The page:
Amazon Kindle 4 review

Shortly before Christmas, I sold my Cybook Opus – which I loved, if you recall my review – and purchased an Amazon Kindle. I have been enjoying it for the past few days, so here is my review for it, especially with regard to how it compares to the Opus.

If, after reading this post, you decide to purchase a Kindle, please do so using the links at the bottom; that way, you support this blog’s costs and expenses.

I cannot provide side-by-side comparisons because I sold the Opus before receiving the Kindle, but I used it for the last year and a half, so I am very familiar with its merits and its shortcomings.

The first thing I noticed is the screen. In addition to being slightly bigger, six inches versus the Opus’s five, the e-ink technology is – not surprisingly – better. The Kindle supports 16 shades of grey rather than the Opus’s 4, and the background looks brighter and the text darker. It is worth pointing out that while the Kindle’s screen is bigger, it is theoretically less sharp because the resolution is the same (800 x 600 pixels). In practice, however, the Kindle still appears better due to the improved technology, dubbed “e-ink pearl.” Amazon shows it off to great effect by employing detailed (and no doubt optimized) pictures as screensavers when the reader is not in use.

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Where do you find e-books?

So you have bought a nice e-ink based e-book reader, and you need to quench your thirst for books. How do you get them? Free e-books are, well, free and without encryption; paid e-books, on the other hand, can be either encrypted or unencrypted.

For the sake of simplicity, I will assume that your reader is able to read ePub and PDF files and supports the Adobe Digital Editions DRM for both formats. Most readers can however be reprogrammed to support Mobi files, however, but I personally suggest to stick with ePub.

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Electronic ink: is it that good?

E-ink is the technology behind e-book readers such as the Opus. Some call it e-paper, but it’s essentially the same thing: a (relatively) revolutionary approach at computer-controlled displays. E-ink screens differ greatly from CRT or LCD screens, in several ways:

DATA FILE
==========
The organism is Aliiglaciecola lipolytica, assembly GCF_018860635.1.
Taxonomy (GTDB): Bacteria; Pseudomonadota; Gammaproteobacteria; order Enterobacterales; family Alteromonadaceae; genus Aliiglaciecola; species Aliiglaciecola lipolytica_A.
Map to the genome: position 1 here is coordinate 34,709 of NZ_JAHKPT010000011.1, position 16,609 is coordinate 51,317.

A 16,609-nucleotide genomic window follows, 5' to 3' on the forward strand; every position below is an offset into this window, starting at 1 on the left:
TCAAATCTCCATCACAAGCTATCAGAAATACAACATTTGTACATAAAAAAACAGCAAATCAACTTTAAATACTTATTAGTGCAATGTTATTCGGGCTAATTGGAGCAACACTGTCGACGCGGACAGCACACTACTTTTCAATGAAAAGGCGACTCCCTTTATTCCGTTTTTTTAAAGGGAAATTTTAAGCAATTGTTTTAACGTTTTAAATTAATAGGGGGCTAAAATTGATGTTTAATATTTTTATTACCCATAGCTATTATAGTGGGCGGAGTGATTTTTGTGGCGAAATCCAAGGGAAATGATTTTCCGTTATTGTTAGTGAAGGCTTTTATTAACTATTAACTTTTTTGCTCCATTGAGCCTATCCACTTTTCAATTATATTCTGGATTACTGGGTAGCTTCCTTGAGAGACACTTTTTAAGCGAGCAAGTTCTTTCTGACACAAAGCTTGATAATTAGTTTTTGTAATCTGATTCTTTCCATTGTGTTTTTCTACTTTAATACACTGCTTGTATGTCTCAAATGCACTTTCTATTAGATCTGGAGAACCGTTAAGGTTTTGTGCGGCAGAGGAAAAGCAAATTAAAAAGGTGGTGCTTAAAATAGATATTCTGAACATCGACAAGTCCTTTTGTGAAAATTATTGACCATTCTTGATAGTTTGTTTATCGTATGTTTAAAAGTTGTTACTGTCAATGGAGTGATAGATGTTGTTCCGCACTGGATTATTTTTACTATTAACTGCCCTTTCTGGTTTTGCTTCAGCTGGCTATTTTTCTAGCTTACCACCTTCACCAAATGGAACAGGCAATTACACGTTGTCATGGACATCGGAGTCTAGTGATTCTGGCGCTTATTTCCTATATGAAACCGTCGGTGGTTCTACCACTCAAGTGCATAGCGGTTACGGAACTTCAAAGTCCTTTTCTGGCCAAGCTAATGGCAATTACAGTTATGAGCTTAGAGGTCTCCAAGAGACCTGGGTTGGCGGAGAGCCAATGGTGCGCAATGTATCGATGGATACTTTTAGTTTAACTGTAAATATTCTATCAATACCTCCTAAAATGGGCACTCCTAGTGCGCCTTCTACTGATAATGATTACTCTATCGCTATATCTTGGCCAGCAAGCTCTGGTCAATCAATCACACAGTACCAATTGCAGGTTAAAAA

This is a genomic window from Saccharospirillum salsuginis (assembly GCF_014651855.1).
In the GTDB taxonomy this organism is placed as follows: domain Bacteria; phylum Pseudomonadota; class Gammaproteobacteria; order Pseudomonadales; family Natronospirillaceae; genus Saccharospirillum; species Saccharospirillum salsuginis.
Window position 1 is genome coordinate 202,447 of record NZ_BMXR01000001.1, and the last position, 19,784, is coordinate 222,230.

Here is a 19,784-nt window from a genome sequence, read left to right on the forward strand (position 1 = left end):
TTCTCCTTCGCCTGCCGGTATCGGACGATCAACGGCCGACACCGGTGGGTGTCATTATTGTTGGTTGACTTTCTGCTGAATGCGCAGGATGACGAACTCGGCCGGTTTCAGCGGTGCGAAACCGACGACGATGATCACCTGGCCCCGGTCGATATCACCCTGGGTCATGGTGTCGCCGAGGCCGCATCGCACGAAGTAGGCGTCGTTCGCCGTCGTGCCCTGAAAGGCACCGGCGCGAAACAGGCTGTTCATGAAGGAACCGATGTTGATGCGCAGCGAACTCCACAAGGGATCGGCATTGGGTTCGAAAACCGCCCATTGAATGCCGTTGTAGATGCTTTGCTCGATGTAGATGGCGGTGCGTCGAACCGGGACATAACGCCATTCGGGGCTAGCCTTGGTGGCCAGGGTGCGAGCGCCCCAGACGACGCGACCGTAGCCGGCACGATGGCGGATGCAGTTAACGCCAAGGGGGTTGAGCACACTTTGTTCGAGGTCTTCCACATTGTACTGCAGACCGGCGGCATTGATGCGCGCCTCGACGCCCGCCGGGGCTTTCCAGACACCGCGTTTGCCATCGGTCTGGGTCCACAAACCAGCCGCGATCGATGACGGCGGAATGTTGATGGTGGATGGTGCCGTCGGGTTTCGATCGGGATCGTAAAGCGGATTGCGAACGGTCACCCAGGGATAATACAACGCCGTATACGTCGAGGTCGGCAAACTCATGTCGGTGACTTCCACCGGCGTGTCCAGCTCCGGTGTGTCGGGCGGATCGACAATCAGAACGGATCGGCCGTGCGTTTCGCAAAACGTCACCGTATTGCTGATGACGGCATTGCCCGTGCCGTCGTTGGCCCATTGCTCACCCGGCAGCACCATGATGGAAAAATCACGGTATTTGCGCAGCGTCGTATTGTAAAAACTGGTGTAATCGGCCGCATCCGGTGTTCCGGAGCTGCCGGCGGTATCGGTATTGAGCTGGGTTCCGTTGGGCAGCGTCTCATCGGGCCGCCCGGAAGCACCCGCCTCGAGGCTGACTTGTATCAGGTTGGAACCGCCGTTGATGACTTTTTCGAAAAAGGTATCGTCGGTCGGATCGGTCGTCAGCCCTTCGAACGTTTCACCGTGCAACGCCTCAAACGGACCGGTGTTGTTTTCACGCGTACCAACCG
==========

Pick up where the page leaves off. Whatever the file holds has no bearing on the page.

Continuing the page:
1. They are not backlit, therefore you need ambient light to see what’s on them
  2. They do not require power to keep the image up
  3. Their refresh rate is abysmal
  4. They do not yet come in color, and they’re quite lame at showing gray too

So, you may wonder, why even consider buying something like this? That’s very simple: the things I mentioned above are the points of strength of these devices, not their weaknesses: it’s all about what you use these screens for. I am going to briefly go through those perveiced problems.

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Bookeen Cybook Opus review

As you may know by now (if not, see the previous post), I am the proud owner of a Bookeen Cybook Opus. My video may or may have not made sense, so here I am, giving more details about the device. If you are satisfied with a very short review: here it is: this thing rocks. If you need to know more, just read on.

If you haven’t watched the video, don’t bother doing so: anything I said in it will be covered here.

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Bookeen Cybook Opus video review

Last week I got an e-ink based e-book reader, specifically a Cybook Opus by Bookeen. I made a basic video review for those who have no idea what an e-book reader is about and why it blows away any other device, when it comes to reading books.

Head to the video page on Youtube and enjoy. If you can stand my accent, that is.